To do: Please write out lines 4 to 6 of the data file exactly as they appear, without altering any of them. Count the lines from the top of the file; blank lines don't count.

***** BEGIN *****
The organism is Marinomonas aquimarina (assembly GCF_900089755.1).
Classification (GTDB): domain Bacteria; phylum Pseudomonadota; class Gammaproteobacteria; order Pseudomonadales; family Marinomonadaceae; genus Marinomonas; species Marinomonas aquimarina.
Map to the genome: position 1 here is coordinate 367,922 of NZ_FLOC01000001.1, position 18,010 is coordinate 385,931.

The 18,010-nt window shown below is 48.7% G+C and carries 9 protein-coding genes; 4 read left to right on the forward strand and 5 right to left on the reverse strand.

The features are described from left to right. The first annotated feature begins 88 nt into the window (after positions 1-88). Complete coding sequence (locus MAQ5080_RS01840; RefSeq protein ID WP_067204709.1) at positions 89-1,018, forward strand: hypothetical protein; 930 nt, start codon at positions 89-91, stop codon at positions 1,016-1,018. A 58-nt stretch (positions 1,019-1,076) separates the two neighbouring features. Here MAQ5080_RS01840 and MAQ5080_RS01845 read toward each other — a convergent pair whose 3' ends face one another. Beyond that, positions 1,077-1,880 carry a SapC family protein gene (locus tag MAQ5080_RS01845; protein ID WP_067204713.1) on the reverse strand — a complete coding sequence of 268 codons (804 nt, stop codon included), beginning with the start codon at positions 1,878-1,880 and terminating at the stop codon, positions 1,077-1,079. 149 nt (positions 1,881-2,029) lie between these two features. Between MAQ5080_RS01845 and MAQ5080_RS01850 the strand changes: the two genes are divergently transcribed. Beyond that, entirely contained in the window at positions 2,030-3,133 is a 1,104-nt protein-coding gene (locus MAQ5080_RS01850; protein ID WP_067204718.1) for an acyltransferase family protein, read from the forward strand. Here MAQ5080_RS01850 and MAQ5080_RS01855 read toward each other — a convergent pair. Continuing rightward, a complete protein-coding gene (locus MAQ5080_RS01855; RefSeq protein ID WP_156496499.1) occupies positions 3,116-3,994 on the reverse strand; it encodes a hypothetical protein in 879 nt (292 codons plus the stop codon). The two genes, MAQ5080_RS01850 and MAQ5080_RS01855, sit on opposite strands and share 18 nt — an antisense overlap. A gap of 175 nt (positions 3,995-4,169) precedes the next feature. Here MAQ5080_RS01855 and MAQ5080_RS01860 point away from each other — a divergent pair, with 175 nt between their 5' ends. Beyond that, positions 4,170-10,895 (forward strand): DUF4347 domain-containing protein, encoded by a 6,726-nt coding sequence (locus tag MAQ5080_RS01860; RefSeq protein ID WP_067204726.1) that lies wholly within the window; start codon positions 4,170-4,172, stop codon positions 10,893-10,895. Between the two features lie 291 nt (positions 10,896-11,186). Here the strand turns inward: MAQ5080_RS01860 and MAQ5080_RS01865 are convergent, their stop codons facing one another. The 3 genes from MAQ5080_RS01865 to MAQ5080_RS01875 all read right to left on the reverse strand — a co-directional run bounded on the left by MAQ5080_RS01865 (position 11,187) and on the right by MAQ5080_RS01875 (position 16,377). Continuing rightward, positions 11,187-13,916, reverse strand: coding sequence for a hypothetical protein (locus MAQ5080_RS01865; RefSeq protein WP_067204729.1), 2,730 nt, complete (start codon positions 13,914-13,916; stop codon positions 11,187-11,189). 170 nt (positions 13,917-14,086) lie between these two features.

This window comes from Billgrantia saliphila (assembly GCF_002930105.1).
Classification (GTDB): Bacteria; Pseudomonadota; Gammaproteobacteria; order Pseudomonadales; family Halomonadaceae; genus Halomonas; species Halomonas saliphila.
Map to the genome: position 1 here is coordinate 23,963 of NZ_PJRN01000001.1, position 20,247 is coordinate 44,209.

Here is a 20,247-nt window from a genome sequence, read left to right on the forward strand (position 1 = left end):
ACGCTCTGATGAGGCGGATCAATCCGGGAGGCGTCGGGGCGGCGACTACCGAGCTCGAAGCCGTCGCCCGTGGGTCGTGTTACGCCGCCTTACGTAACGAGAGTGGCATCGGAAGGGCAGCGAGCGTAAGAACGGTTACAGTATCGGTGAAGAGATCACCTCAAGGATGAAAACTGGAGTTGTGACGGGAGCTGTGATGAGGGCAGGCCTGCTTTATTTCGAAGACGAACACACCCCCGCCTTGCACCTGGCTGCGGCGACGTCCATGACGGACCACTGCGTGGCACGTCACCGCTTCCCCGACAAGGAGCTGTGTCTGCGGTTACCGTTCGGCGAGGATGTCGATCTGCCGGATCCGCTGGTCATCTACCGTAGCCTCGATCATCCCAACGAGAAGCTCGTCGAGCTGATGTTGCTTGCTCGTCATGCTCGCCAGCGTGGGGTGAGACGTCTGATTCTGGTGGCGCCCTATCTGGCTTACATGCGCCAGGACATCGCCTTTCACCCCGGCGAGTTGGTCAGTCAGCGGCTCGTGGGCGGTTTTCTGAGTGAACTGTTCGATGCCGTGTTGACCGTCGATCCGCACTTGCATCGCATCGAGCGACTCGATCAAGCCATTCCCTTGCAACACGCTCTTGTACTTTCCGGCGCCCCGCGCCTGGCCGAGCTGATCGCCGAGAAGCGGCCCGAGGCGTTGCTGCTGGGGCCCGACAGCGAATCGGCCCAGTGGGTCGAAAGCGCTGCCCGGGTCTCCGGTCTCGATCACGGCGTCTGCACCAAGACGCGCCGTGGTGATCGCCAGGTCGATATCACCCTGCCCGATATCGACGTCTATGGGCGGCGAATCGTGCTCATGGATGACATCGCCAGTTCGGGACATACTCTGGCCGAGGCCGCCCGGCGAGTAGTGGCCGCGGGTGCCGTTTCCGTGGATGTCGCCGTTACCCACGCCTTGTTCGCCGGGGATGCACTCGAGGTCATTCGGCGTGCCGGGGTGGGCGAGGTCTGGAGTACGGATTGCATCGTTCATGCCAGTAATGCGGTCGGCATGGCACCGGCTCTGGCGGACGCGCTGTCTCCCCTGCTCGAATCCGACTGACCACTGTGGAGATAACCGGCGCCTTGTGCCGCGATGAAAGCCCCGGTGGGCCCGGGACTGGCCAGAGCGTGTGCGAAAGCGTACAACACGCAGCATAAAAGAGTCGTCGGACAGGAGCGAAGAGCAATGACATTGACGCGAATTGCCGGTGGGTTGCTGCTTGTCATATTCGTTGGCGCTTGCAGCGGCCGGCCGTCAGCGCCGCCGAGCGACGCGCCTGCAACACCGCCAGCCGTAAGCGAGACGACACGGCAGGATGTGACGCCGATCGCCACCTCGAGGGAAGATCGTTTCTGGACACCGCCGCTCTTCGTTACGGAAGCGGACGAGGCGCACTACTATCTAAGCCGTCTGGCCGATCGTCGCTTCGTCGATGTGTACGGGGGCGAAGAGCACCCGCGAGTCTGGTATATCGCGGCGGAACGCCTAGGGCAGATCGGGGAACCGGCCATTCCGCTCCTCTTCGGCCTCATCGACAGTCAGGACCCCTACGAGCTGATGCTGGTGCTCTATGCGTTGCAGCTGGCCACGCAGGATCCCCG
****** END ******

The 18,010-nt window shown below is 48.7% G+C and carries 9 protein-coding genes; 4 read left to right on the forward strand and 5 right to left on the reverse strand.

The features are described from left to right. The first annotated feature begins 88 nt into the window (after positions 1-88). Complete coding sequence (locus MAQ5080_RS01840; RefSeq protein ID WP_067204709.1) at positions 89-1,018, forward strand: hypothetical protein; 930 nt, start codon at positions 89-91, stop codon at positions 1,016-1,018. A 58-nt stretch (positions 1,019-1,076) separates the two neighbouring features. Here MAQ5080_RS01840 and MAQ5080_RS01845 read toward each other — a convergent pair whose 3' ends face one another. Beyond that, positions 1,077-1,880 carry a SapC family protein gene (locus tag MAQ5080_RS01845; protein ID WP_067204713.1) on the reverse strand — a complete coding sequence of 268 codons (804 nt, stop codon included), beginning with the start codon at positions 1,878-1,880 and terminating at the stop codon, positions 1,077-1,079. 149 nt (positions 1,881-2,029) lie between these two features. Between MAQ5080_RS01845 and MAQ5080_RS01850 the strand changes: the two genes are divergently transcribed. Beyond that, entirely contained in the window at positions 2,030-3,133 is a 1,104-nt protein-coding gene (locus MAQ5080_RS01850; protein ID WP_067204718.1) for an acyltransferase family protein, read from the forward strand. Here MAQ5080_RS01850 and MAQ5080_RS01855 read toward each other — a convergent pair. Continuing rightward, a complete protein-coding gene (locus MAQ5080_RS01855; RefSeq protein ID WP_156496499.1) occupies positions 3,116-3,994 on the reverse strand; it encodes a hypothetical protein in 879 nt (292 codons plus the stop codon). The two genes, MAQ5080_RS01850 and MAQ5080_RS01855, sit on opposite strands and share 18 nt — an antisense overlap. A gap of 175 nt (positions 3,995-4,169) precedes the next feature. Here MAQ5080_RS01855 and MAQ5080_RS01860 point away from each other — a divergent pair, with 175 nt between their 5' ends. Beyond that, positions 4,170-10,895 (forward strand): DUF4347 domain-containing protein, encoded by a 6,726-nt coding sequence (locus tag MAQ5080_RS01860; RefSeq protein ID WP_067204726.1) that lies wholly within the window; start codon positions 4,170-4,172, stop codon positions 10,893-10,895. Between the two features lie 291 nt (positions 10,896-11,186). Here the strand turns inward: MAQ5080_RS01860 and MAQ5080_RS01865 are convergent, their stop codons facing one another. The 3 genes from MAQ5080_RS01865 to MAQ5080_RS01875 all read right to left on the reverse strand — a co-directional run bounded on the left by MAQ5080_RS01865 (position 11,187) and on the right by MAQ5080_RS01875 (position 16,377). Continuing rightward, positions 11,187-13,916, reverse strand: coding sequence for a hypothetical protein (locus MAQ5080_RS01865; RefSeq protein WP_067204729.1), 2,730 nt, complete (start codon positions 13,914-13,916; stop codon positions 11,187-11,189). 170 nt (positions 13,917-14,086) lie between these two features.

This window comes from Billgrantia saliphila (assembly GCF_002930105.1).